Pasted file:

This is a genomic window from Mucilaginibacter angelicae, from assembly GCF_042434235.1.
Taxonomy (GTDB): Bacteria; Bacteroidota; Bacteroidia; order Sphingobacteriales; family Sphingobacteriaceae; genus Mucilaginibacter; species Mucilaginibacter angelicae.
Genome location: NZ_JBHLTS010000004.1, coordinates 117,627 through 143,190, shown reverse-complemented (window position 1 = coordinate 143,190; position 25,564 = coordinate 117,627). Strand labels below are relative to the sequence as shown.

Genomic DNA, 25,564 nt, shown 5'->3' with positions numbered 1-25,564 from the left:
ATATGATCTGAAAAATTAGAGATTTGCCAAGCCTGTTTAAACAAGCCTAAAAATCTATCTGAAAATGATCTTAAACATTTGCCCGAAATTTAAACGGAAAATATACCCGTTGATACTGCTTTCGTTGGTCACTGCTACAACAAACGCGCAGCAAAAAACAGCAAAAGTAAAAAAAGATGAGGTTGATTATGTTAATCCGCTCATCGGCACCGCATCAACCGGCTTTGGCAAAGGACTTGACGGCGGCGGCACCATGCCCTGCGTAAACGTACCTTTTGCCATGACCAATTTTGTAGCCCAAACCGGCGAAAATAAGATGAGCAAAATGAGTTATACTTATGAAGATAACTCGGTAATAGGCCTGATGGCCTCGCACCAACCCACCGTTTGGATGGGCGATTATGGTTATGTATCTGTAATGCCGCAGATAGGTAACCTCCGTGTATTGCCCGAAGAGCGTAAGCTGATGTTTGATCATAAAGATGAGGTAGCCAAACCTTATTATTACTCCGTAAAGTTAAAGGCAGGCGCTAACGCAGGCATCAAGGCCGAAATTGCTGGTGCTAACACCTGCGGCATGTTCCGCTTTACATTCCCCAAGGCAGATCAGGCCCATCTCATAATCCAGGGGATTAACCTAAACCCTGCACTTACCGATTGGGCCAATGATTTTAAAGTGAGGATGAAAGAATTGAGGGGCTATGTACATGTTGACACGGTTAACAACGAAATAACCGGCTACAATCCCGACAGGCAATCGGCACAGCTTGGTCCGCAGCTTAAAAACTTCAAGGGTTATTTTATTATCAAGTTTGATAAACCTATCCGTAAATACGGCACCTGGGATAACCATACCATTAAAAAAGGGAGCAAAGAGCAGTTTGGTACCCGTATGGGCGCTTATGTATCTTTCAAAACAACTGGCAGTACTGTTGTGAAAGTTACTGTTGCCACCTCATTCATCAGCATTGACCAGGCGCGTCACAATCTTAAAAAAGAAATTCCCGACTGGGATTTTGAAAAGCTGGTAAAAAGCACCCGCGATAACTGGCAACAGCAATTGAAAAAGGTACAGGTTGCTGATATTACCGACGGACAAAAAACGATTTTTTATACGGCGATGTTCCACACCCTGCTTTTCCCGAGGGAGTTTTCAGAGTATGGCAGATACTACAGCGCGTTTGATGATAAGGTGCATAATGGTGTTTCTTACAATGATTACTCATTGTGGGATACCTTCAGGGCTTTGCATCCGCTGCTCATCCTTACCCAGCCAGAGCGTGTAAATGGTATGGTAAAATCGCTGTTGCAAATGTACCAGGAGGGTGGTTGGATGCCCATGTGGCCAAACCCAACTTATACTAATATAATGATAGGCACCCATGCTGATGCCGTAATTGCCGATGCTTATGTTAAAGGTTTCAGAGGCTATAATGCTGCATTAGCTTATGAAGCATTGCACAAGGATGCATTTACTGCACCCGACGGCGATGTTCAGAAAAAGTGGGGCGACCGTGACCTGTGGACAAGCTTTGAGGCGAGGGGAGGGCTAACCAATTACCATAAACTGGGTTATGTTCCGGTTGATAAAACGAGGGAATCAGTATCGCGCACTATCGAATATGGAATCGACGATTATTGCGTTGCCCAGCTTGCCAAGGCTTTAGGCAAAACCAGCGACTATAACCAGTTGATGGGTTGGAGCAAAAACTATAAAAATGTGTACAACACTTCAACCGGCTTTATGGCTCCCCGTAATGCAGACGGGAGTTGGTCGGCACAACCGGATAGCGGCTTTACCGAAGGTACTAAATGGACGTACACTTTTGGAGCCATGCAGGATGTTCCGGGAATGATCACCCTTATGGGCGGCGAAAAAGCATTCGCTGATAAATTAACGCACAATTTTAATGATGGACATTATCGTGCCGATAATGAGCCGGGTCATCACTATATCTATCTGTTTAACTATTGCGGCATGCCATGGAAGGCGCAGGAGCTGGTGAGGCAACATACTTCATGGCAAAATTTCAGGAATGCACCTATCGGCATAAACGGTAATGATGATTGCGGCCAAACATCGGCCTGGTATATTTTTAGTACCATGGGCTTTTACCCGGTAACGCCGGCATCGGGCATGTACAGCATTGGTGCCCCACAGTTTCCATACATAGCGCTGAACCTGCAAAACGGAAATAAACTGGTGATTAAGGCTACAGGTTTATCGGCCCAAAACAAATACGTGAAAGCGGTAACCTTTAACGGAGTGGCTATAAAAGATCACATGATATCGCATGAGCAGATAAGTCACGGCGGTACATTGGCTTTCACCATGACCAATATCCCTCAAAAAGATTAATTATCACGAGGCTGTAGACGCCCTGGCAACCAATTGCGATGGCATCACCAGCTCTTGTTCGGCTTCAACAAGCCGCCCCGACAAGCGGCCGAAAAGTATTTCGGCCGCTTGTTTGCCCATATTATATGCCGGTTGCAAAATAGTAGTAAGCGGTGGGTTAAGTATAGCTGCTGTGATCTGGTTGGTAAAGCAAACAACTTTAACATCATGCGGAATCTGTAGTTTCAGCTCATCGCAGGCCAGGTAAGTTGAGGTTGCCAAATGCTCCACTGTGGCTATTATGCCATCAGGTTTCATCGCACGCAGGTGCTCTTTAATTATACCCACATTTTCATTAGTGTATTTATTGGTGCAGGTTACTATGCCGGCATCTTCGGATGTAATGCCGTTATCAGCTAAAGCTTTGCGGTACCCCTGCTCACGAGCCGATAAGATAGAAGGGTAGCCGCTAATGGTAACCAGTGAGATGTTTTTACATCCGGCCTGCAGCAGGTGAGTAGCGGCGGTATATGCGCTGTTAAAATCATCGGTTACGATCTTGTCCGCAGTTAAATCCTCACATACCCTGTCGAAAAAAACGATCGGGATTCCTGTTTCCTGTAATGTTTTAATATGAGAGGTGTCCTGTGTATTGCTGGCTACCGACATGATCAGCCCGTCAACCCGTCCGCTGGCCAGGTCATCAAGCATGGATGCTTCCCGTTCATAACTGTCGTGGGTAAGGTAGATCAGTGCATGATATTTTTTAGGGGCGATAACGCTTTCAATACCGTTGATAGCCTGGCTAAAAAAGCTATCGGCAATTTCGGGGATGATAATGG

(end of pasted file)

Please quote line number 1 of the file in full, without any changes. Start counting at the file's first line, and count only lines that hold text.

This is a genomic window from Mucilaginibacter angelicae, from assembly GCF_042434235.1.